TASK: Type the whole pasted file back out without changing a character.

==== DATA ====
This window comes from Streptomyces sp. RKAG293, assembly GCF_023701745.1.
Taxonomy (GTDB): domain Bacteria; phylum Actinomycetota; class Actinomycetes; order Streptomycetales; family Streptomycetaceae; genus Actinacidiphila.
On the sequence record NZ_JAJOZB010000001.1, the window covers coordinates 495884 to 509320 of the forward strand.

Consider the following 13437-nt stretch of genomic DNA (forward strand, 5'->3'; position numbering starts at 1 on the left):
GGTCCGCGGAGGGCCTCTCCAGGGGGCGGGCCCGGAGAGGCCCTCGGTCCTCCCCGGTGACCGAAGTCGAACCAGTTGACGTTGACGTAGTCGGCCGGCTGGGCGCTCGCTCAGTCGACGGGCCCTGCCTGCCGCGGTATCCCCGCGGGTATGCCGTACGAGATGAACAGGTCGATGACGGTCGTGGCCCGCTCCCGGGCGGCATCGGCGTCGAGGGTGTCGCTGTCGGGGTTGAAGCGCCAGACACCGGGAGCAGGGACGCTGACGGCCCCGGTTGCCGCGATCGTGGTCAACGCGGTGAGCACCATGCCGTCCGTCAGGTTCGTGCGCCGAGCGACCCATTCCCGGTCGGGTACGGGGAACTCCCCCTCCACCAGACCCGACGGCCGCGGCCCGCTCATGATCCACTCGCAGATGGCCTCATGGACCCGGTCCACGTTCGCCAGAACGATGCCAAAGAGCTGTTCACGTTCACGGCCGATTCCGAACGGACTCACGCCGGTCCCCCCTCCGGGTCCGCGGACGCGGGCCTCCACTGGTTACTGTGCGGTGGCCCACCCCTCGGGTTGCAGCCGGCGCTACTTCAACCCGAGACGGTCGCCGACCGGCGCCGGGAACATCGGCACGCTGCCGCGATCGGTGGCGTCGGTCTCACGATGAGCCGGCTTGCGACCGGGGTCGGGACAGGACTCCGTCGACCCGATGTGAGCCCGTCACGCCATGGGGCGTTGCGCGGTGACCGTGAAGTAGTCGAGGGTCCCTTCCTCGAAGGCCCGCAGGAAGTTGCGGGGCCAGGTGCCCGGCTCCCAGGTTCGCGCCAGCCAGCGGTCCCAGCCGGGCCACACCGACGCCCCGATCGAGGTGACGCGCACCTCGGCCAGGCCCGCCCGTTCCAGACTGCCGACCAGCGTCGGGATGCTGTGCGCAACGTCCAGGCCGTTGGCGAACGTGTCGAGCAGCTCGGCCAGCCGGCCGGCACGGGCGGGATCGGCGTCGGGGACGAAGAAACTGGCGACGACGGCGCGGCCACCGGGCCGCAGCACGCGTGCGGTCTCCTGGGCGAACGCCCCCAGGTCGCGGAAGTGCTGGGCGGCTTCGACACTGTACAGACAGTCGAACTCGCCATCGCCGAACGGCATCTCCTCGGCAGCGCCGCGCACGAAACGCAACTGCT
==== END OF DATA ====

This window comes from Streptomyces sp. RKAG293, assembly GCF_023701745.1.
Taxonomy (GTDB): domain Bacteria; phylum Actinomycetota; class Actinomycetes; order Streptomycetales; family Streptomycetaceae; genus Actinacidiphila.
On the sequence record NZ_JAJOZB010000001.1, the window covers coordinates 495884 to 509320 of the forward strand.

Consider the following 13437-nt stretch of genomic DNA (forward strand, 5'->3'; position numbering starts at 1 on the left):
GGTCCGCGGAGGGCCTCTCCAGGGGGCGGGCCCGGAGAGGCCCTCGGTCCTCCCCGGTGACCGAAGTCGAACCAGTTGACGTTGACGTAGTCGGCCGGCTGGGCGCTCGCTCAGTCGACGGGCCCTGCCTGCCGCGGTATCCCCGCGGGTATGCCGTACGAGATGAACAGGTCGATGACGGTCGTGGCCCGCTCCCGGGCGGCATCGGCGTCGAGGGTGTCGCTGTCGGGGTTGAAGCGCCAGACACCGGGAGCAGGGACGCTGACGGCCCCGGTTGCCGCGATCGTGGTCAACGCGGTGAGCACCATGCCGTCCGTCAGGTTCGTGCGCCGAGCGACCCATTCCCGGTCGGGTACGGGGAACTCCCCCTCCACCAGACCCGACGGCCGCGGCCCGCTCATGATCCACTCGCAGATGGCCTCATGGACCCGGTCCACGTTCGCCAGAACGATGCCAAAGAGCTGTTCACGTTCACGGCCGATTCCGAACGGACTCACGCCGGTCCCCCCTCCGGGTCCGCGGACGCGGGCCTCCACTGGTTACTGTGCGGTGGCCCACCCCTCGGGTTGCAGCCGGCGCTACTTCAACCCGAGACGGTCGCCGACCGGCGCCGGGAACATCGGCACGCTGCCGCGATCGGTGGCGTCGGTCTCACGATGAGCCGGCTTGCGACCGGGGTCGGGACAGGACTCCGTCGACCCGATGTGAGCCCGTCACGCCATGGGGCGTTGCGCGGTGACCGTGAAGTAGTCGAGGGTCCCTTCCTCGAAGGCCCGCAGGAAGTTGCGGGGCCAGGTGCCCGGCTCCCAGGTTCGCGCCAGCCAGCGGTCCCAGCCGGGCCACACCGACGCCCCGATCGAGGTGACGCGCACCTCGGCCAGGCCCGCCCGTTCCAGACTGCCGACCAGCGTCGGGATGCTGTGCGCAACGTCCAGGCCGTTGGCGAACGTGTCGAGCAGCTCGGCCAGCCGGCCGGCACGGGCGGGATCGGCGTCGGGGACGAAGAAACTGGCGACGACGGCGCGGCCACCGGGCCGCAGCACGCGTGCGGTCTCCTGGGCGAACGCCCCCAGGTCGCGGAAGTGCTGGGCGGCTTCGACACTGTACAGACAGTCGAACTCGCCATCGCCGAACGGCATCTCCTCGGCAGCGCCGCGCACGAAACGCAACTGCT